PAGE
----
There are more articles written on how to “do” advertising than almost anything else in business. But sometimes, it pays to get back to basics.
After all, every Australian sees or hears about 1,000 ads a day. Radio ads. Billboards. Bus shelters. TV ads. Cinema ads. Ads on websites. Ads in emails.
Ads, ads, bloody ads. Everywhere.
But stop and think. How many of those ads do you actually remember from yesterday? Think hard. Even more relevant: how many of them motivated you to actually do something?
We suspect the answer is precious few.
Cue outraged opinion
Now when this “Did you notice or act on any ads?” challenge is put out into the ether, advertising “experts” rush to the barricades to argue that the subliminal effect of advertising means that even if it isn’t consciously noticed, it still moves our decision-making.
And yes, this is true.
We are influenced by all sorts of cultural stimuli, including advertising, in ways that we don’t always understand.
Long-running ad campaigns, for example, have been shown to influence buyer behaviour when they are faced with a choice between two products from different brands, both of which seem to be equally good, at the same price.
The buyer chooses the better-known brand, even though when asked why they can express no particular reason. This is sometimes called “owning share of mind”. And it works.
There are other influences. For example, the first brand in a new category will imprint itself in people’s minds as the original, the authentic, the real thing. Kleenex in tissues. Hertz in rent-a-cars. Heinz in tomato ketchup. Starbucks in coffee shops. First in, best dressed. (Until you do something wrong, or until someone else comes along and seizes the initiative.)
You can also sell one product by promoting the hell out of another, when you know that the heavily-promoted product is popular with consumers. In one famous case history, Apple spent a disproportionate amount of money spruiking the iPod and iTunes. Sales of computers, software and services – not to mention Apple’s share price – also all went up, with virtually no promotion. This is sometimes called the “Halo” effect.
In another example, research showed that bottle shop patrons bought more German wine when German music was playing in the store and more Italian wine when Italian music was playing in the store. When asked what led them to choose the wine they chose very few patrons mentioned the music, implying that despite the fact they could hear the music most of them were unaware it was influencing their behaviour.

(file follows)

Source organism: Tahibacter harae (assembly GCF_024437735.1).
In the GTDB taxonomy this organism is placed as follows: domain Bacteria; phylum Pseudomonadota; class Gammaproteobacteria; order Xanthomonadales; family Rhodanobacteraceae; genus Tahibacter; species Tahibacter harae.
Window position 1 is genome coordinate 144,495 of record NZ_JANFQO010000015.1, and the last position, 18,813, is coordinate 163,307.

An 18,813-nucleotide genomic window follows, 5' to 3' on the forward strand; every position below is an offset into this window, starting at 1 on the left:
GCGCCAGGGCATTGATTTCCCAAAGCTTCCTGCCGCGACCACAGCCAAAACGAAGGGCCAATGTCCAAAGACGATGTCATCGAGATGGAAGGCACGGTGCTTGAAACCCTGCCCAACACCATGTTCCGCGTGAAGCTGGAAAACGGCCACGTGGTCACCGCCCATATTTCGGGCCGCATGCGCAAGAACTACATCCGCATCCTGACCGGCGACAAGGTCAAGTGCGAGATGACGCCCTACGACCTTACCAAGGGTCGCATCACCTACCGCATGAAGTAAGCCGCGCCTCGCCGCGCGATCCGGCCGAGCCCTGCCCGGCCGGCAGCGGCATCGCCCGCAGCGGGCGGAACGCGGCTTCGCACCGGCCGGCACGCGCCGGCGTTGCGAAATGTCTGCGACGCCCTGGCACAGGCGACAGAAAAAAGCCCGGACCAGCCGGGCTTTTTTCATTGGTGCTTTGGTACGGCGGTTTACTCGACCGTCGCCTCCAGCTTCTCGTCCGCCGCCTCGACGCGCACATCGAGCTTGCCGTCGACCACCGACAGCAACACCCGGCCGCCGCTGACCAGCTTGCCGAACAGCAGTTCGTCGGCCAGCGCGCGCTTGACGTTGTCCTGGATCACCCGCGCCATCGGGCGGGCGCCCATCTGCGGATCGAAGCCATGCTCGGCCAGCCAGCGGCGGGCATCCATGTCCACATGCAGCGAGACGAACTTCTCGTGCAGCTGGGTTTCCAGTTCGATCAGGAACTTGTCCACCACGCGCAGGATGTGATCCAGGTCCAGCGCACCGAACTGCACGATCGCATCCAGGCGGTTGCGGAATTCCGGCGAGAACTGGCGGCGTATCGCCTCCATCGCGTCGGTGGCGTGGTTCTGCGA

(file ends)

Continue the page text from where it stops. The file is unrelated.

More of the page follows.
Let’s cut to the chase
Would you rather someone was buying your product because they know it, are convinced of its quality, and actively prefer it? Or just because you have outspent your opposition? (Money you could have spent on other things the business needs.)
And are you content to rely on being the first in the market, or do you want to be recognised as always the best in the market?
Are you prepared to risk the Halo effect not working, or something coming along to disrupt it? What is your plan B?
And if you are a wine-maker, would you rather customers were visiting that bottle shop with a known, positive view of your brand, heading straight for your wine out of choice, regardless of whether they were listening to Lili Marlene or O Sole Mio?
Of course you would.
The key to answering all these challenges – and the reason it is the first rule of advertising – is Be Noticed. And you simply can’t be noticed with “me too” advertising. There’s just too much advertising. You and your products disappear in the dross.
Now: at this assertion, marketing managers everywhere will nod sagely and agree. Perish the thought that we would do same-y, uninspiring, non-standout advertising, they say. And ad agency heads rush to concur: their agency is all about breakthrough advertising. No boring crap served up here. Let’s do lunch.
And yet. And yet.
And yet – and yet – the vast majority of the advertising output we see every day IS same-y, uninteresting, safe, and unengaging. It’s an ever-growing oncoming wall of noise and images but it doesn’t gain our attention – we tune it out – it leaves us cold. It’s boring.
Isn’t it? Seriously?
Which is why we struggle to remember any of it.
As a test of this assertion, just take the logo off a dozen ads in any advertising category you choose to look at. Once the logos are off, can you really tell the ads apart? No? Neither can the public.
Now open any advertising manual from the 1960s or 1970s and turn the pages slowly. You will be stopped, time and again, by genuinely un-missable ads, full of strong propositions, humour, bite, and impact. That’s because when advertising was really on top of motivating mass audiences, the first rule was always understood to be “Be Noticed.” The medium is irrelevant. It’s as true of radio ads as it is of TV ads or print ads or online ads. Any ad.
If you’re not going to be noticed, you are going to have to spend a hell of a lot more to achieve your goals than if you are. Assuming you can achieve your goals at all, which is by no means certain.
So be noticed. It’s Rule One. Ignore it at your peril.